To begin with, the first Sunderland museum was in the Athenaeum in Fawcett Street in 1846. Indeed, Sunderland was the first place outside of London to have a publicly funded museum. In addition, by 1858, a new public library was up and running alongside. However, by the 1870’s, more space was necessary to house the museum and library. So, a decision by the corporation saw permission to build in Mowbray Park.
In short, the design of the new building, including the Winter Gardens, was by Sunderland architects, John and Thomas Tillman. Crystal Palace in London was the inspiration for the design. In this case, the construction was by Allison builders. All in all, it cost £11,700 for the museum and £2,000 for the Winter Gardens. Indeed, it was the largest civic building in Sunderland when complete.
Indeed, the structure could create a tropical climate within its glass frames. Thus, it could hold a host of exotic trees and plants. Of course, the Winter Gardens at the rear of the museum and library became one of Sunderland’s most popular buildings.
Destroyed By Germany
During World War II, a German parachute mine in 1941 caused severe damage to the Winter Gardens. The only solution at the time was to demolish the gardens but not the museum. However, in 1960, an extension to the museum took the place of the demolished Winter Gardens area. Indeed, the Queen Mother opened this in 1964.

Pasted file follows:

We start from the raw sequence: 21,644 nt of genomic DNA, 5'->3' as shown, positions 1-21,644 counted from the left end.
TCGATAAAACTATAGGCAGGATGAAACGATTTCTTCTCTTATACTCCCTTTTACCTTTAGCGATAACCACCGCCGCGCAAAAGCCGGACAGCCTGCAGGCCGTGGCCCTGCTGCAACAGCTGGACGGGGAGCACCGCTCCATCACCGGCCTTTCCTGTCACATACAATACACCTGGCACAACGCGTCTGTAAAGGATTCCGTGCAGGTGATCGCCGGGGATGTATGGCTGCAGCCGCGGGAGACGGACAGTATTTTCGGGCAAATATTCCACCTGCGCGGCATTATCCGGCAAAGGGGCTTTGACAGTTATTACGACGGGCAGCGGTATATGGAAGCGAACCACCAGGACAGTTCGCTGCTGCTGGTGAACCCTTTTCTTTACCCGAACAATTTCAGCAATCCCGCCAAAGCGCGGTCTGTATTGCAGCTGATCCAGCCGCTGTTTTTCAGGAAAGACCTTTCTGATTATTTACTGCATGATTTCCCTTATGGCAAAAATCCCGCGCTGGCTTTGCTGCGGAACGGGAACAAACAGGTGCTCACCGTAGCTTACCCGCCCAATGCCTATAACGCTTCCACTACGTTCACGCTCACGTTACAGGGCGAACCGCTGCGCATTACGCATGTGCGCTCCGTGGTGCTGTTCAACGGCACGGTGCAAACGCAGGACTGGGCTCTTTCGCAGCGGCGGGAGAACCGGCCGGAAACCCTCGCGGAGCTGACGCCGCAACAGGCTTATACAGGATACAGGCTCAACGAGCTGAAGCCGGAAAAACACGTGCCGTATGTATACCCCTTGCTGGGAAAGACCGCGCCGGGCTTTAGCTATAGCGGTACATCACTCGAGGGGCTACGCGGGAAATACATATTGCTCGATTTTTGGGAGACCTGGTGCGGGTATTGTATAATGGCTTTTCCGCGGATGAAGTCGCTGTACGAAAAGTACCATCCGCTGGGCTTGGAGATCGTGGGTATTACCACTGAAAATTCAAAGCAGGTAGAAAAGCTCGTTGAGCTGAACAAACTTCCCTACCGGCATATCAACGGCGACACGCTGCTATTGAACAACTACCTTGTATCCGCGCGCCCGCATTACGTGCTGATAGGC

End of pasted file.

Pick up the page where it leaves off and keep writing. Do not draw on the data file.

In due time, the central museum and library became increasingly overcrowded yet again. So, to give the museum more room for it’s exhibits, the library relocated in 1995. As a matter of fact, the library moved to a part of the old Binns store in Fawcett Street. The new Sunderland library is less than 200 yards away.
In any event, Mowbray Park and the Sunderland Museum were to become known as Mowbray Gardens after the new millennium. By the same token, the Winter Gardens are the centre piece of the £30 million development in the area.
Sunderland Museum Attendance
In view of developments taking place, the Winter Gardens now has over 2,000 plants and flowers. Moreover, in 2003, the Sunderland Museum and Winter Gardens was one of the country’s most attended attractions outside London.
Since Sunderland was LS Lowry’s second home, displays of the artist’s work are always on show in the art gallery. In fact, outside his home town of Manchester, Sunderland boasts more of his work than anywhere else. It also has the first Nissan Bluebird that came off the the production line in Sunderland.
Together with the usual displays that a museum has to offer, it offers many local themes. Then there is the fossil of the only British example of a gliding reptile (Coelurosauravus). Discovered in the local Eppleton quarry, it is the oldest vertebrate capable of gliding flight we know of in Britain. Of course, shipbuilding on the River Wear has a high profile too as well as the coal industry.
Obviously, Sunderland Museum and Winter Gardens guarantee a good day out for people of all ages. In fact, all Wearsiders remember their first experiences with the lions which are still there.
What are your recollections of visiting the Sunderland Museum and Winter Gardens? You can tell us in the comments section below. Alternatively, we have the Sunderland Forum and Message Boards (SMB) in which to start a new thread. The Sunderland Forum is a ‘family friendly’ area just like the Wearside Online Blogs here. So, it is suitable for people of all ages.